So we’re talking about a monetary base that rises […] 400 percent a year. Does this mean 400 percent inflation? No, it means more — because people would find ways to avoid holding green pieces of paper, raising prices still further.

I could go on, but you get the point: once we’re no longer in a liquidity trap, running large deficits without access to bond markets is a recipe for very high inflation, perhaps even hyperinflation. And no amount of talk […] can make that point disappear:if you’re going to finance deficits by creating monetary base, someone has to be persuaded to hold the additional base.

[…] But the idea that deficits can never matter, that our possession of an independent national currency makes the whole issue go away, is something I just don’t understand.

Correct me if I’m wrong, but the professor sounds like a Very Serious Person.

James Hamilton asks Brad Delong:

Finally, let me invite you to answer the questions I posed for Krugman and O’Brien: “Do you maintain that U.S. debt could become an arbitrarily large multiple of GDP with no consequences for yields? If you acknowledge that there is a level of debt at which these effects would start to matter for the United States, what is your estimate of that level, and how did you arrive at it?” We give our answers to these questions in our paper. What’s yours?

I’m going to invite myself into this little debate. This question can be interpreted in many different ways that, I think, is the problem with the fear-mongering behind a particular debt-GDP ratio. What do I mean by this?

The R-R paper infamously notes that after debt exceeds 90% of GDP, yields start rising, because investors no longer have confidence that the country in question can service its debt. Even ignoring the fact that this “limit”, if you will, doesn’t apply to countries that borrow in their own currency, the 90% figure is meaningless.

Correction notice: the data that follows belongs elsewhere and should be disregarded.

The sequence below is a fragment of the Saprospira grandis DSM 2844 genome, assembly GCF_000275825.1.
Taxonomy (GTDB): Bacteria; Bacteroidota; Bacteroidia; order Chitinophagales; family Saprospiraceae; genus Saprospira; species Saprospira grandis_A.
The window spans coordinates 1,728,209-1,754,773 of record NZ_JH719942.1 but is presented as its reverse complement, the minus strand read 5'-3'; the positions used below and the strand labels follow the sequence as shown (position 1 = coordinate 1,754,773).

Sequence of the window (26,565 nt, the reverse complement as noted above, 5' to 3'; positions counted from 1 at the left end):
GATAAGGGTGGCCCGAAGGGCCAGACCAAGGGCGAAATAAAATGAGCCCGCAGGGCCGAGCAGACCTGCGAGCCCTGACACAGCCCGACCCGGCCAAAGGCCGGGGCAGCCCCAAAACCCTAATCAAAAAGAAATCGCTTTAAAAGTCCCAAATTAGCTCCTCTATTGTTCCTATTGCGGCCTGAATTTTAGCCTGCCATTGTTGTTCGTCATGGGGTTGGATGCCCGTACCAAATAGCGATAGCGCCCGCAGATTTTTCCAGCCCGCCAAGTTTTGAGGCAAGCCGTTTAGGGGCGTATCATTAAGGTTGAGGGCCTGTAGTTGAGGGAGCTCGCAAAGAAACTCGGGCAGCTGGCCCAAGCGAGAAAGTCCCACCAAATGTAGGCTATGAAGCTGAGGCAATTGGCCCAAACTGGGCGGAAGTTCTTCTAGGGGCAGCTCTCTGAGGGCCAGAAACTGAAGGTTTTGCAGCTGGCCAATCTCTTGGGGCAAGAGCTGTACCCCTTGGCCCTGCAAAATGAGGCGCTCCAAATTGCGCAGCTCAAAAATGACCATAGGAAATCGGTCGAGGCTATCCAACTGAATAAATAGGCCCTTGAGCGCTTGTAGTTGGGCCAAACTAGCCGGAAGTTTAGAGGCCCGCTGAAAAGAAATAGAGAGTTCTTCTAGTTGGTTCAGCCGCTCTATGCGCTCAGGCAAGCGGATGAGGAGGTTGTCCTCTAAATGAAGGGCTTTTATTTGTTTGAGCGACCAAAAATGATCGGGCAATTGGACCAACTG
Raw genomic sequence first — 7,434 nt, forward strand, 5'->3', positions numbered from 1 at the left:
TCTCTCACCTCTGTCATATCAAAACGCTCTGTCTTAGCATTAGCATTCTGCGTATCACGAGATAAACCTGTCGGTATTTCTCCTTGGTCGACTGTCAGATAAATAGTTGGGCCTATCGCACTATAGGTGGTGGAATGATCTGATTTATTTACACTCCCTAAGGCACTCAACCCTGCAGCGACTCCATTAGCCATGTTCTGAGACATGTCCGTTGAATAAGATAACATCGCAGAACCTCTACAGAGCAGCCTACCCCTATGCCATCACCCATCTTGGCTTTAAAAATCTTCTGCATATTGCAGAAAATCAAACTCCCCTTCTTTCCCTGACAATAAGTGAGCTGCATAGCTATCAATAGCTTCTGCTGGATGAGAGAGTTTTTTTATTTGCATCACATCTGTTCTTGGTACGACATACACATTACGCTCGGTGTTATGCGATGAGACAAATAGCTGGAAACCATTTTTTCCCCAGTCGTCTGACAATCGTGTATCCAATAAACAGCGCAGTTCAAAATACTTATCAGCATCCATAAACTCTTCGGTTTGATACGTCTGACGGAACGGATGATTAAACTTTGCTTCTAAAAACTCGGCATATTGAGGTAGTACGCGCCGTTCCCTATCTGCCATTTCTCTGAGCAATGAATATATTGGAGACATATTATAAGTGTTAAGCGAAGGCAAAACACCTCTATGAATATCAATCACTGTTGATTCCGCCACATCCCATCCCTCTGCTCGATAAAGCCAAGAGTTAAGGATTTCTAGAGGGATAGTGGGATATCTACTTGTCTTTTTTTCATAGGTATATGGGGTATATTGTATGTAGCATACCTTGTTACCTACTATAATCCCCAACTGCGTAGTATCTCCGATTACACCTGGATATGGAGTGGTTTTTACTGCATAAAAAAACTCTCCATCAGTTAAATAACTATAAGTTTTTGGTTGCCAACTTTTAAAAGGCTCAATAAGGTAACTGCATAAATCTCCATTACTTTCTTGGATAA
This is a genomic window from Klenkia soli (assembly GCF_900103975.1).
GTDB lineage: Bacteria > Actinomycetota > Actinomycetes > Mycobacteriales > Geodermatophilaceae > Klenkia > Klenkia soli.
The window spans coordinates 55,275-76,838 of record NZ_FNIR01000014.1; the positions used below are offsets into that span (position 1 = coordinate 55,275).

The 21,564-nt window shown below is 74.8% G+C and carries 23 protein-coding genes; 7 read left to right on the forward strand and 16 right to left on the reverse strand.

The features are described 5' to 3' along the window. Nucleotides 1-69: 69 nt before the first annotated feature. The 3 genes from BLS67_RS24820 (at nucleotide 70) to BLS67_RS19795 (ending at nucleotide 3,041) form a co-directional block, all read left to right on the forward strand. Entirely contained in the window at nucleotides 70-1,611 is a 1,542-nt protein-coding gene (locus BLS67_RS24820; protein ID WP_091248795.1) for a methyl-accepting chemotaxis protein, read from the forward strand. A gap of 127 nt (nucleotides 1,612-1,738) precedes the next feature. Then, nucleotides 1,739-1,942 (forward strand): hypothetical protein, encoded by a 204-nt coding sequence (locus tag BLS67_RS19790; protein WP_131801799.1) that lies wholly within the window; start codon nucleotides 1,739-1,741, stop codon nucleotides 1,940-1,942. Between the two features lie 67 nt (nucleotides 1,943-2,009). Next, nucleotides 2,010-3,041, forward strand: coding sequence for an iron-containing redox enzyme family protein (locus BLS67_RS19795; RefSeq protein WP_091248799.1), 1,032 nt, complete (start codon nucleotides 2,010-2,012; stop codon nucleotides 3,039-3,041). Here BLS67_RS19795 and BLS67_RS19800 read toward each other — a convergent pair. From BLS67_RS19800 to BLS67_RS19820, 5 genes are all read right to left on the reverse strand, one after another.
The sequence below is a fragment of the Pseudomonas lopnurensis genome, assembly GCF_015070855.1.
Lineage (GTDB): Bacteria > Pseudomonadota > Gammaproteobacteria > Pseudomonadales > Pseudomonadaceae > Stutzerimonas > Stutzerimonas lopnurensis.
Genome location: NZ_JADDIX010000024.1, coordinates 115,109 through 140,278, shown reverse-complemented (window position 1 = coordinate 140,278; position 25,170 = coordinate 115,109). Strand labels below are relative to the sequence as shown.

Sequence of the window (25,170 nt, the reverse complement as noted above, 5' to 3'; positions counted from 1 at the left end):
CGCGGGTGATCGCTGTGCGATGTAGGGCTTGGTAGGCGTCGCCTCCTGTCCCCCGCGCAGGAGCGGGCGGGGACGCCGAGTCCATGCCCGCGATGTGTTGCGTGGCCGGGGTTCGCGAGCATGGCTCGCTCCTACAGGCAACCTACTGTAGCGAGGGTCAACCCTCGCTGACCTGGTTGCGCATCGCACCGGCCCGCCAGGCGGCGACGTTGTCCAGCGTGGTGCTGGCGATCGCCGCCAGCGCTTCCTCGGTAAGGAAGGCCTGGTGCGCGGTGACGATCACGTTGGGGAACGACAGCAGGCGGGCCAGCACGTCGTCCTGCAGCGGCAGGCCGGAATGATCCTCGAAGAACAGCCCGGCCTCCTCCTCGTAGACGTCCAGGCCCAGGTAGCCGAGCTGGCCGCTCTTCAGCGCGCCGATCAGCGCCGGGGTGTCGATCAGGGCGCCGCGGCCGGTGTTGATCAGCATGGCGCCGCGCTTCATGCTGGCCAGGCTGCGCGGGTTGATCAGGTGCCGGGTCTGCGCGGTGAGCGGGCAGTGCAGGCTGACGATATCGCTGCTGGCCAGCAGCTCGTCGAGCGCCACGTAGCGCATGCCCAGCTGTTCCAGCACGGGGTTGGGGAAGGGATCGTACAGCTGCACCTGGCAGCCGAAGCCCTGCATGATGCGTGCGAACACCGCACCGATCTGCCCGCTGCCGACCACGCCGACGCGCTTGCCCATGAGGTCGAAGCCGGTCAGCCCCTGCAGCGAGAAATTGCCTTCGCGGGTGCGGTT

Presumably, investors worried that countries will have to borrow more to pay interest on its bonds which will lead to a snowball effect of debt accumulation. Therefore, it’s hardly the debt that’s important, but the deficit. So it’s not a particularly worthwhile task to wonder the debt-GDP ratio at which a country “tips over”.

Consider an example. You’re told a country has debt levels at a staggering 500% of national income. You’re also told that its debt has been at this level for the past 500 years, and official estimates predict this ratio well into the next 500 years. The market won’t suddenly demand higher yields, because the country has consistently serviced all its interest in the past, and will do so in the future.

Deficits imply that a country has to borrow to service its interest, debt implies nothing. The 90% figure was likely a correlation with a) the fact that the countries in question couldn’t denominate debt in their own currency and b) they had high deficits.

So yes, I believe debt against GDP can become arbitrarily large so long as a country isn’t running deficits. Of course, on the long journey to huge debt levels, a country does run deficits, and it’s entirely possible that investors deem this to be unsustainable, causing a debt crisis in the interim. You can parse this as a one-time promised deficit of whatever level you choose. Say, if, the US buys all the gold in the world to build statues and create a Cult of Obama. As long as it does it only once, services all its interest, and doesn’t run a deficit next year to do so.

But that’s not the question being asked. The question that’s being asked supposes an arbitrary debt to GDP. Position has no meaning without regard to velocity which, itself, has no meaning without regard to acceleration. I would actually argue that so long as an arbitrarily high nth derivative of debt is negative, the countries fiscal position would be stable. Of course, this is beside the point in reality because the level of confidence with which an investor can know debt is greater than he can know deficits, and so forth. The nth derivative becomes, basically, unknowable, at which point the investor plays it safe.

You might think my answer is meaningless, and to some extent it is. But that’s because it’s answering a meaningless question.

 

Edit: Note, I don’t actually thing that our long-term debt is irrelevant. In fact, I depart from Krugman in that I think we had better start talking about rising healthcare costs not just in 20 years, but in 50, 100 today. But, unlike others, I won’t wrongly caricature him as someone who doesn’t care about this, but he definitely seems to discount for the future far more (as in have faith that future politicians aren’t clueless).